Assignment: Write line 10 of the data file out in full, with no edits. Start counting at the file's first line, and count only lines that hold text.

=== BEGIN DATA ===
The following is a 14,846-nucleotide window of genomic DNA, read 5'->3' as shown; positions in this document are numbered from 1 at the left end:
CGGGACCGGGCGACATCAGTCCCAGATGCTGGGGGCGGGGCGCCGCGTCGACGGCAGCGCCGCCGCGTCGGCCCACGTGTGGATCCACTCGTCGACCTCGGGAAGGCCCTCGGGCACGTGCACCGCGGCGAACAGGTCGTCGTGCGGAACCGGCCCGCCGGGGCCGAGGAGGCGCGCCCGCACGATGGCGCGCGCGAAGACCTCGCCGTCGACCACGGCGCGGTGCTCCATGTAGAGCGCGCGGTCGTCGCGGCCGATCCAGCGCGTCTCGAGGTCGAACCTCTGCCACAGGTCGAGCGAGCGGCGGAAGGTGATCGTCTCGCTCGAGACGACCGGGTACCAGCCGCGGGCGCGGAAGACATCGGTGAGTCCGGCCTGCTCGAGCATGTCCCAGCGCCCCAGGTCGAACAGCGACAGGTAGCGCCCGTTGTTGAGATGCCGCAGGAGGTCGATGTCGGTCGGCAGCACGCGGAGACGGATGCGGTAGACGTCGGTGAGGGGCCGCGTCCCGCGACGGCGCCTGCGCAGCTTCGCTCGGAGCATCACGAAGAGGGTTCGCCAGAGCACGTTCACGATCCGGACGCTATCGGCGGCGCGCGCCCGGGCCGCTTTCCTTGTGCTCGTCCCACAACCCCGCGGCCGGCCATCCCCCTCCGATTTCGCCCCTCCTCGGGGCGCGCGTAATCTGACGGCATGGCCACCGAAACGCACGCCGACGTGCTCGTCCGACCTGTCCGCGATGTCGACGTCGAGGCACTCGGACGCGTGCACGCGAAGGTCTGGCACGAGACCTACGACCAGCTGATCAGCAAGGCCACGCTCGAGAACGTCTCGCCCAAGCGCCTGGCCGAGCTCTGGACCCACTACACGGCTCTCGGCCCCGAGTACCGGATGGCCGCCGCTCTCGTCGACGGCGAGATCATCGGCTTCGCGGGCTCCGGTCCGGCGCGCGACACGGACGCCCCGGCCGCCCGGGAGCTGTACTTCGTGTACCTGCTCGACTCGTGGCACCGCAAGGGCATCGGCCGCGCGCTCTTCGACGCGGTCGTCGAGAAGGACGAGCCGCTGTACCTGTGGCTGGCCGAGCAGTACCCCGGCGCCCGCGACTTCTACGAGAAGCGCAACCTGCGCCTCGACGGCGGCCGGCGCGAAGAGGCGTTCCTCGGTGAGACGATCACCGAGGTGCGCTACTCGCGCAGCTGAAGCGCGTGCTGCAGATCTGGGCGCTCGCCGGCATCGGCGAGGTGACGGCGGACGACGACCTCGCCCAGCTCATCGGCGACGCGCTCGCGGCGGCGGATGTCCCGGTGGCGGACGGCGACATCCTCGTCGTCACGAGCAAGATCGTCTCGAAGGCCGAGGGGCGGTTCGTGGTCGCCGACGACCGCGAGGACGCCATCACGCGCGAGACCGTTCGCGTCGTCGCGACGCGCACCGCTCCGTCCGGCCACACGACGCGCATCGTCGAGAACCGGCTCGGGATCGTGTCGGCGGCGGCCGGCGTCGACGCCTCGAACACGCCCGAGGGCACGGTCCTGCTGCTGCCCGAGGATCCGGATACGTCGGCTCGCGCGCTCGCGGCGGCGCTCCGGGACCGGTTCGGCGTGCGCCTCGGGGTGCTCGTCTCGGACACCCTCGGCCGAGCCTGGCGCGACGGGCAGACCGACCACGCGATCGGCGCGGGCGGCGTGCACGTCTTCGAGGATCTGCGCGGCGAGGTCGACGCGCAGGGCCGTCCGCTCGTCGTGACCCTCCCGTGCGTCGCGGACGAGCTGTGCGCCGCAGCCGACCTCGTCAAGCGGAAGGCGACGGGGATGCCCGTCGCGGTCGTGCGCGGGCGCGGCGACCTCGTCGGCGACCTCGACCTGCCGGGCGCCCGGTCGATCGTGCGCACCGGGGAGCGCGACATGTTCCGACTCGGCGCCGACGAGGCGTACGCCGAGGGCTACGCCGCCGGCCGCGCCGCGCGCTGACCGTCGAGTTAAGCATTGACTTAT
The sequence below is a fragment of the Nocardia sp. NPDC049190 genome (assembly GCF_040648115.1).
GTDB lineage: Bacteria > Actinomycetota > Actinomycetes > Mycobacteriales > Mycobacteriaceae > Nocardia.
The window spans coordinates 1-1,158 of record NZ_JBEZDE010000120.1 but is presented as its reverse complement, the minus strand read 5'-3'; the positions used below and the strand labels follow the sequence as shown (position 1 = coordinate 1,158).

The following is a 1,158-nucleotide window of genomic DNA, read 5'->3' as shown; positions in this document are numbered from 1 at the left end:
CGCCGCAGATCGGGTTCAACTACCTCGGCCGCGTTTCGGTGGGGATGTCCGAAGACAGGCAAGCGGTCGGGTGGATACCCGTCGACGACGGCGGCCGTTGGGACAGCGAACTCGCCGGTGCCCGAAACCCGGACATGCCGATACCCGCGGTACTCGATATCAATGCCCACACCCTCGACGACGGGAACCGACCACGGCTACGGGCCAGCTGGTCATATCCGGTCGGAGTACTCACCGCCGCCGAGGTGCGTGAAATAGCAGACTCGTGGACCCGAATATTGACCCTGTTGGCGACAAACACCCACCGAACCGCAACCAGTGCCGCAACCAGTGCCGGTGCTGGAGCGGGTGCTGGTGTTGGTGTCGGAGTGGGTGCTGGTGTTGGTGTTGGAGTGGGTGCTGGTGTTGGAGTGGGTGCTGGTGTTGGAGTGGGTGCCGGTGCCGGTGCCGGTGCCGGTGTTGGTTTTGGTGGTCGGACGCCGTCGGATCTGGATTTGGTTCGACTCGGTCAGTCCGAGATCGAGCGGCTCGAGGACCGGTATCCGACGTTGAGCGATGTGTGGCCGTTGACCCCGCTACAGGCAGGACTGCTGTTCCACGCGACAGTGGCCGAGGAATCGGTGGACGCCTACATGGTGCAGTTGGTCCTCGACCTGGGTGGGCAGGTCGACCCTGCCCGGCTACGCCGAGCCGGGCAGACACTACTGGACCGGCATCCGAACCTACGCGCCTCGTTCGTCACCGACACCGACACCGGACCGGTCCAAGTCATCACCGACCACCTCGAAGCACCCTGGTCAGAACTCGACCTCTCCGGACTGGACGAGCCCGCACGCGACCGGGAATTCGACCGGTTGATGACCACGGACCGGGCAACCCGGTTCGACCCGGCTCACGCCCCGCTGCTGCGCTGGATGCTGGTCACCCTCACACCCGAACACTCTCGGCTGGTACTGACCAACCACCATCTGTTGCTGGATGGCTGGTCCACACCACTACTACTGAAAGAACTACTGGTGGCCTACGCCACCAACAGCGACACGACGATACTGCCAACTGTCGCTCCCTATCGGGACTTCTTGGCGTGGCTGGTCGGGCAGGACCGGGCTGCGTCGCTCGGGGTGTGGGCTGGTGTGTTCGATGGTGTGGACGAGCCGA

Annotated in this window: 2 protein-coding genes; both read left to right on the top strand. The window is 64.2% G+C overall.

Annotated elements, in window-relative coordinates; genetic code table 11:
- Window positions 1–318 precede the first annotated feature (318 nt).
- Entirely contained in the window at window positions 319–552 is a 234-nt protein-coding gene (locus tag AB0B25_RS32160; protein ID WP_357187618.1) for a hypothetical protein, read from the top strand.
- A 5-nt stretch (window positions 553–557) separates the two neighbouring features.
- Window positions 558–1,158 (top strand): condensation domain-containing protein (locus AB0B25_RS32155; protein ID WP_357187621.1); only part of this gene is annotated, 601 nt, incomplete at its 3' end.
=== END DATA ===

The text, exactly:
- Window positions 1–318 precede the first annotated feature (318 nt).